The porous media material, which was glass beads, was taken into a beaker at the end of the experiments. The glass beads were rinsed two times using distilled water to remove excess Ca++. Then, 0.1 N HNO3 was added into the beaker to dissolve CaCO3 formed by Sporosarcina pasteurii. After that, inductively coupled plasma atomic emission spectroscopy (PerkinElmer Optima 3300DV, PerkinElmer, Waltham, Massachusetts, USA) was employed to determine Ca++ concentration of the samples which were obtained from the beaker. Finally, detected Ca++ concentration was used to calculate the amount of CaCO3 precipitated (Eryürük et al. 2015a).

Measurement of pore size distribution before and after experiments and calculation of occupied volume of CaCO3

Matric potential was measured with a wide range pF meter (DIK-3404, Daiki Co., Ltd., Saitama, Japan) to estimate the pore size distribution of the glass beads. The columns were first weighed, and then their bottoms were covered with Advantec No. 6 filter paper (Advantec MFS, Inc., CA, USA). The columns, as well as the ceramic filters of the pF meter, were then saturated with distilled water. The columns were weighed again after 24 h. The ceramic filters and columns were then placed in the pF meter. The pF values 1.3, 1.6, 2.0, 2.5, 3.0, 3.5, and 3.8 were applied by pressure to determine pore sizes of 75–150 μm, 31–75 μm, 10–30 μm, 4–9 μm, 1–3 μm, 0.45–1.00 μm, and < 0.45 μm, respectively. For pF values 1.3–3.0, air was the pressure supplier; for pF values 3.5 and 3.8, nitrogen gas was the pressure supplier. The columns were subjected to pressure for seven days in order to achieve equilibrium. The columns were then reweighed. The pore size distribution of glass beads was then calculated using weight differences between samples after different pF values were applied. The proportion of the individual size ranges of the pores was used to calculate the average pore size in the columns.

The occupied volume of CaCO3 was also calculated using specific gravity of CaCO3, which is 2.7 g/cm3, and the amount of CaCO3 precipitation after treatment.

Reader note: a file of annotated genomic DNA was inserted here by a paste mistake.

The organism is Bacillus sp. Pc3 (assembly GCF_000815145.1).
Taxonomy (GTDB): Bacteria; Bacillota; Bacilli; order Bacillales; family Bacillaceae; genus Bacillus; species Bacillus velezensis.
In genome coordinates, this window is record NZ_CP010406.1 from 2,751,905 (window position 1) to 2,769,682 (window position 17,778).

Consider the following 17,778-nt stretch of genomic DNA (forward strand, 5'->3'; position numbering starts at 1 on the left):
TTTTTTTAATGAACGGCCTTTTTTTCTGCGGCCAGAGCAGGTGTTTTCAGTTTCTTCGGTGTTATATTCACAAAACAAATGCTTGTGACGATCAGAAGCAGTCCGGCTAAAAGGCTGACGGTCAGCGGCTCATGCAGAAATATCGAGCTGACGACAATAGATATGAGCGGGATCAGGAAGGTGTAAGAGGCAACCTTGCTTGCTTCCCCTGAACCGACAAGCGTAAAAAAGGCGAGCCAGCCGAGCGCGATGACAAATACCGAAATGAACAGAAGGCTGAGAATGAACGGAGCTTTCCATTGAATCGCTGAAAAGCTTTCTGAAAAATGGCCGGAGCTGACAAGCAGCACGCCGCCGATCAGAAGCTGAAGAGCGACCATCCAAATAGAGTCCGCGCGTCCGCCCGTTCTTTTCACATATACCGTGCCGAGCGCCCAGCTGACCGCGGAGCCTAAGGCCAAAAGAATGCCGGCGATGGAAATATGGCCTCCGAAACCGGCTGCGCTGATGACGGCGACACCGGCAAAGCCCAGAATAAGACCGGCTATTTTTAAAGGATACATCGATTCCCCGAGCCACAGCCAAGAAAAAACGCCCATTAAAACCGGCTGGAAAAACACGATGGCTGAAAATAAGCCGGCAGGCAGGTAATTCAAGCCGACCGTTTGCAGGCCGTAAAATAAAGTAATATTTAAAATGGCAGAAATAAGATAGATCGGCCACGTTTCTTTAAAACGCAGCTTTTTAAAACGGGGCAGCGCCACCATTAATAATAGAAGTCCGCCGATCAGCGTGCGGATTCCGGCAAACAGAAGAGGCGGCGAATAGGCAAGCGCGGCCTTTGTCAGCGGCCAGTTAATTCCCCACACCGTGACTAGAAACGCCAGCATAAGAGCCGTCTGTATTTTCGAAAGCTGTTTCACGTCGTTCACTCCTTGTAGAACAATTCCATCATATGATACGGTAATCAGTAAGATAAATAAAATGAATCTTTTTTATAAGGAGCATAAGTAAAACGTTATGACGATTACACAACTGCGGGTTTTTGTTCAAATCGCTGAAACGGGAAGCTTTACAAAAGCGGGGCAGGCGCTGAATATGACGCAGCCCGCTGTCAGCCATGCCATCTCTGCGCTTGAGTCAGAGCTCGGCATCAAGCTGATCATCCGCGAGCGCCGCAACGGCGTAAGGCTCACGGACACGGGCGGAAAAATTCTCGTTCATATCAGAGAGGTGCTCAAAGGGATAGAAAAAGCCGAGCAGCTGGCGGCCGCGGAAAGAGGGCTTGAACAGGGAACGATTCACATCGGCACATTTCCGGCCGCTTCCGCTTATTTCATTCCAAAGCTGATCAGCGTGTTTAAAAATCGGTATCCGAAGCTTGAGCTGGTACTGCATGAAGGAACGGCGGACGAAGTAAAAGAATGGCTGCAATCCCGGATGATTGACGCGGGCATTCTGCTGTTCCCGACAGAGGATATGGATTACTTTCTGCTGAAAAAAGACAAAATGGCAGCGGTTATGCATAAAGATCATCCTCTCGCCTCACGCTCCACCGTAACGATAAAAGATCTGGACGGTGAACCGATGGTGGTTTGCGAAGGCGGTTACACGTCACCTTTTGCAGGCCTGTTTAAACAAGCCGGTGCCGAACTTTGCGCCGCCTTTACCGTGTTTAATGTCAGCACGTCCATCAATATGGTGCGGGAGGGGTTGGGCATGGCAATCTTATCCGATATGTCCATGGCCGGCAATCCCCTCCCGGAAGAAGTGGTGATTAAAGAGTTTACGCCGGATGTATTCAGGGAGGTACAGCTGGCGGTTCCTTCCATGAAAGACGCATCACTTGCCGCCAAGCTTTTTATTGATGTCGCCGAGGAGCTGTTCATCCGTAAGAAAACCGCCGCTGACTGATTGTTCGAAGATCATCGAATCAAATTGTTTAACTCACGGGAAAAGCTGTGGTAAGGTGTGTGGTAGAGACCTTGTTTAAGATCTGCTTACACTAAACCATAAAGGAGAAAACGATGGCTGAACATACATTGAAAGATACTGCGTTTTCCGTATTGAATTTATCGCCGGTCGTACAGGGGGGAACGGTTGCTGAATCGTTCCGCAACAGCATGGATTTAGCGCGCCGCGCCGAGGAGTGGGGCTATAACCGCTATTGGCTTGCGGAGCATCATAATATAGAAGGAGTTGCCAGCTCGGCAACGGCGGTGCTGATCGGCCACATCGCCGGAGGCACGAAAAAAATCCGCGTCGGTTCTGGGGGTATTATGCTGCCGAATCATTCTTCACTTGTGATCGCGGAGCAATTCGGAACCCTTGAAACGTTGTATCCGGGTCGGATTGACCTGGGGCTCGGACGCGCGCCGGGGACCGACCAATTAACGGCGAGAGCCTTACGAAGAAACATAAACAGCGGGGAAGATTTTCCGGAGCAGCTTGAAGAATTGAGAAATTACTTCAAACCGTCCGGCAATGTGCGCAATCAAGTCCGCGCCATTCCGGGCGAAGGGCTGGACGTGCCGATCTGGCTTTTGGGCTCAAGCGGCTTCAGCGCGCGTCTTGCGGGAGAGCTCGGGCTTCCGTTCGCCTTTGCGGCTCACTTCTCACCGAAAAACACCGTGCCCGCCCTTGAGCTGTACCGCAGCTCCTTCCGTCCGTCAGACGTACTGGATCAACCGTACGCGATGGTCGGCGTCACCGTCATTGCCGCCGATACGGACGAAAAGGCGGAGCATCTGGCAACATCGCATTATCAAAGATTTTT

Analysis of hydraulic conductivity using modified Kozeny-Carman equation

Modified Kozeny-Carman equation (Eryürük et al. 2015a) was used to interpret quantitative relation between the microbial CaCO3 precipitation and the reduction of the hydraulic conductivity.

$${K}_{Ca+B},=,frho {gleft(n-{r}_{Ca}B/Vright)}^{3}/left[mu {left{6/(6{r}_{Ca}B/pi +{D}^{3}{)}^{1/3}right}}^{2}(1-n+{r}_{Ca}B/V{)}^{2}right]$$


where KCa+B denotes hydraulic conductivity with bacterial clogging, f denotes the shape factor, ρ denotes the density of liquid, g denotes gravity, n denotes porosity, rCa denotes the specific CaCO3 precipitation rate, B denotes the number of cells deposited, V denotes the volume of column, µ denotes the dynamic viscosity of the liquid, and D denotes the average diameter of glass beads.

Rights and permissions

Open Access This article is licensed under a Creative Commons Attribution 4.0 International License, which permits use, sharing, adaptation, distribution and reproduction in any medium or format, as long as you give appropriate credit to the original author(s) and the source, provide a link to the Creative Commons licence, and indicate if changes were made. The images or other third party material in this article are included in the article’s Creative Commons licence, unless indicated otherwise in a credit line to the material. If material is not included in the article’s Creative Commons licence and your intended use is not permitted by statutory regulation or exceeds the permitted use, you will need to obtain permission directly from the copyright holder. To view a copy of this licence, visit


This article is autogenerated using RSS feeds and has not been created or edited by OA JF.

Click here for Source link (